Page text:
The White Racial Frame: Centuries of Racial Framing and Counter-framing

Front Cover
Routledge, 2010 - Social Science - 253 pages
0 Reviews

In this book Joe R. Feagin extends the systemic racism framework by developing an innovative new concept, the white racial frame. Now four centuries-old, this white racial frame encompasses not only the stereotyping, bigotry, and racist ideology accented in other theories of "race," but also the visual images, array of emotions, sounds of language, interlinking interpretations, and inclinations to discriminate that are still central to the frame’s everyday operation.

Deeply imbedded in American minds and institutions, this white racial frame has for centuries functioned as a broad worldview, one essential to the routine legitimation, scripting, and maintenance of systemic racism in the United States. Here Feagin examines how and why this white racial frame emerged in North America, how and why it has evolved socially over time, which racial groups are framed within it, how it has operated in the past and in the present for both white Americans and Americans of color, and how the latter have long responded with strategies of resistance that include enduring counter-frames.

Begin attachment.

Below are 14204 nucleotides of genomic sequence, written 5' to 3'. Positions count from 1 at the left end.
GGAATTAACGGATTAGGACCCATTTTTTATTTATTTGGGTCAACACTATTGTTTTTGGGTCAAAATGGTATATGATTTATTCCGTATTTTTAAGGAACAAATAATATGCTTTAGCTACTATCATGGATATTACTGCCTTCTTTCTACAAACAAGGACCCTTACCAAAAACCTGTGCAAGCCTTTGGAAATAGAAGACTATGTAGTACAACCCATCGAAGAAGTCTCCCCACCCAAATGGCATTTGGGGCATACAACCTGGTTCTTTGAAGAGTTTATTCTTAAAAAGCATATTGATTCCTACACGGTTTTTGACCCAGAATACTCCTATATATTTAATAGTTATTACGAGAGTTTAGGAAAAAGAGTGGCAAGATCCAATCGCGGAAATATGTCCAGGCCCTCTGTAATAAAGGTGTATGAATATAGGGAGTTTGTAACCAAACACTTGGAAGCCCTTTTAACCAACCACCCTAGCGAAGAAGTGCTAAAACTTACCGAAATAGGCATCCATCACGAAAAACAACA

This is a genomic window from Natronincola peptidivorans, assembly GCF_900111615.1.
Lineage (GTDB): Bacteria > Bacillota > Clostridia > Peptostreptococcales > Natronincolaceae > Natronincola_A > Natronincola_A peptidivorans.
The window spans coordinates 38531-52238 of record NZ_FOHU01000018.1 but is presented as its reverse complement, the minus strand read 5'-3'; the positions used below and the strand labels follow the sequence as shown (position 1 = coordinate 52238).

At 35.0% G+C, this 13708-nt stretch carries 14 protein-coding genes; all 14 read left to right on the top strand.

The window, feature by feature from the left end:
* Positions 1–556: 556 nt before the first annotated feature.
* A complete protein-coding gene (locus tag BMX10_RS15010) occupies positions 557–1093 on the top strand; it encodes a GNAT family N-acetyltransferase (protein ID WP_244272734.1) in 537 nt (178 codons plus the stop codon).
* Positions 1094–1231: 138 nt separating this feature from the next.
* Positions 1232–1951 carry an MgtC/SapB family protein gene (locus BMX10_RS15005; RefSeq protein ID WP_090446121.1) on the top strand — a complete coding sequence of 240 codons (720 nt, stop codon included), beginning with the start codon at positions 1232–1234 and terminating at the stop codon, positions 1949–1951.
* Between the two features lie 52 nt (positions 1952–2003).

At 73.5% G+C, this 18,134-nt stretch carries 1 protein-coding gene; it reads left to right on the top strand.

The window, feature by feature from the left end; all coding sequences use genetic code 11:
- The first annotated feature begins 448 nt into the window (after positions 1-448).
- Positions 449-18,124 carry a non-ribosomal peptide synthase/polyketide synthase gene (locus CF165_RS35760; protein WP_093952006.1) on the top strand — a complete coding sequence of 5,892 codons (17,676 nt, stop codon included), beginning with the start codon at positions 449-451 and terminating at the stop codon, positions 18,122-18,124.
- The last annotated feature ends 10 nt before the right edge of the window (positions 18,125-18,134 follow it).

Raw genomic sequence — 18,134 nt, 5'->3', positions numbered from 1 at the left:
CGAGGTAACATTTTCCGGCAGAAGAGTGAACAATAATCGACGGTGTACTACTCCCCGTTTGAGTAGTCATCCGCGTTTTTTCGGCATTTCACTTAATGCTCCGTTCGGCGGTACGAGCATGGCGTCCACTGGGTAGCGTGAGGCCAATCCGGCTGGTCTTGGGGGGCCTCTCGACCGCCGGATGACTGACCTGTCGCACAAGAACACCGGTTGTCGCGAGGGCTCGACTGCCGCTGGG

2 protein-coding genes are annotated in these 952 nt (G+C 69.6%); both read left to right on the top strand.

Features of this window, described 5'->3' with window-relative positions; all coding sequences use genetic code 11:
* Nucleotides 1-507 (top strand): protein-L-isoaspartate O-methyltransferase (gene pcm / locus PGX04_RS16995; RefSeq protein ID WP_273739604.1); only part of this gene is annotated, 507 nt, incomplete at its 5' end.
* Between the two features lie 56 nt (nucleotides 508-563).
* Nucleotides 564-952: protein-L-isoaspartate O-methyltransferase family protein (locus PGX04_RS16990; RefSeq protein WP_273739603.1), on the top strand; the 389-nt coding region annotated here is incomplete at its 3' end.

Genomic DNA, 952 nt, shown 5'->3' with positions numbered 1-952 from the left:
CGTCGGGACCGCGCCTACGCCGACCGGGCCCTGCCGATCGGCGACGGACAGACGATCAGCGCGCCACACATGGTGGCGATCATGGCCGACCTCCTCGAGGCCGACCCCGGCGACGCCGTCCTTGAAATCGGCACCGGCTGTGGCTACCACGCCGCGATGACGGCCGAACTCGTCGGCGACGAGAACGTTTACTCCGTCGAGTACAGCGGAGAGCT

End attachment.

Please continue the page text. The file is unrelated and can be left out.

What people are saying - Write a review

We haven't found any reviews in the usual places.

Other editions - View all

About the author (2010)

Joe R. Feagin is Ella C. McFadden Professor at Texas A & M University. Feagin has done research on racism and sexism issues for forty-five years and has served as the Scholar-in-Residence at the U.S. Commission on Civil Rights. He has written 54 scholarly books and nearly 200 scholarly articles in his research areas, and one of his books (Ghetto Revolts) was nominated for a Pulitzer Prize. His recent books include Systemic Racism (Routledge 2006) and Two Faced Racism: Whites in the Backstage and Frontstage (Routledge 2007). He is the 2006 recipient of a Harvard Alumni Association lifetime achievement award and was the 1999-2000 president of the American Sociological Association.

Bibliographic information